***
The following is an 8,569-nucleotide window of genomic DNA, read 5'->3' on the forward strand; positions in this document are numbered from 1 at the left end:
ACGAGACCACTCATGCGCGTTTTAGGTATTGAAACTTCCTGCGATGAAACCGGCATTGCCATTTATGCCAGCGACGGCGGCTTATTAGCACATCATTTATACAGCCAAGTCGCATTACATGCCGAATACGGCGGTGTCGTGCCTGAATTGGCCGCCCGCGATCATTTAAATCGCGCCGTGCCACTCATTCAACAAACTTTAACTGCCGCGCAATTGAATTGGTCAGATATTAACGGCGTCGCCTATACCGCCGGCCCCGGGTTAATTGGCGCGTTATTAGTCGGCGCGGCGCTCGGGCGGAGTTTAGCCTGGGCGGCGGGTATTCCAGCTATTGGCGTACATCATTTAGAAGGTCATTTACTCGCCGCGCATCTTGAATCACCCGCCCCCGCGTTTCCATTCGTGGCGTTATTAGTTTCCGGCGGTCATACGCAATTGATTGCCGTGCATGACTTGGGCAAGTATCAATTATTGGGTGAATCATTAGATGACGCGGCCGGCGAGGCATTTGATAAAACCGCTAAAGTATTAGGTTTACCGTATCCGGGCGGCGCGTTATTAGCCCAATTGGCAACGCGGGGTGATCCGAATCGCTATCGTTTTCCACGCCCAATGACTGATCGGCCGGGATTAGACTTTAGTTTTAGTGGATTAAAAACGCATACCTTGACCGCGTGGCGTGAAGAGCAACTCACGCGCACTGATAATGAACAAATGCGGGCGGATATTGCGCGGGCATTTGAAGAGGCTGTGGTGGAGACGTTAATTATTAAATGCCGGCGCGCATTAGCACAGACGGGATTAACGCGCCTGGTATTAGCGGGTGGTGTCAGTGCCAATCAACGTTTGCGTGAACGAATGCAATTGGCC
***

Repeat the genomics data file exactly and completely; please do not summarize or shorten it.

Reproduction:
The following is an 8,569-nucleotide window of genomic DNA, read 5'->3' on the forward strand; positions in this document are numbered from 1 at the left end:
ACGAGACCACTCATGCGCGTTTTAGGTATTGAAACTTCCTGCGATGAAACCGGCATTGCCATTTATGCCAGCGACGGCGGCTTATTAGCACATCATTTATACAGCCAAGTCGCATTACATGCCGAATACGGCGGTGTCGTGCCTGAATTGGCCGCCCGCGATCATTTAAATCGCGCCGTGCCACTCATTCAACAAACTTTAACTGCCGCGCAATTGAATTGGTCAGATATTAACGGCGTCGCCTATACCGCCGGCCCCGGGTTAATTGGCGCGTTATTAGTCGGCGCGGCGCTCGGGCGGAGTTTAGCCTGGGCGGCGGGTATTCCAGCTATTGGCGTACATCATTTAGAAGGTCATTTACTCGCCGCGCATCTTGAATCACCCGCCCCCGCGTTTCCATTCGTGGCGTTATTAGTTTCCGGCGGTCATACGCAATTGATTGCCGTGCATGACTTGGGCAAGTATCAATTATTGGGTGAATCATTAGATGACGCGGCCGGCGAGGCATTTGATAAAACCGCTAAAGTATTAGGTTTACCGTATCCGGGCGGCGCGTTATTAGCCCAATTGGCAACGCGGGGTGATCCGAATCGCTATCGTTTTCCACGCCCAATGACTGATCGGCCGGGATTAGACTTTAGTTTTAGTGGATTAAAAACGCATACCTTGACCGCGTGGCGTGAAGAGCAACTCACGCGCACTGATAATGAACAAATGCGGGCGGATATTGCGCGGGCATTTGAAGAGGCTGTGGTGGAGACGTTAATTATTAAATGCCGGCGCGCATTAGCACAGACGGGATTAACGCGCCTGGTATTAGCGGGTGGTGTCAGTGCCAATCAACGTTTGCGTGAACGAATGCAATTGGCC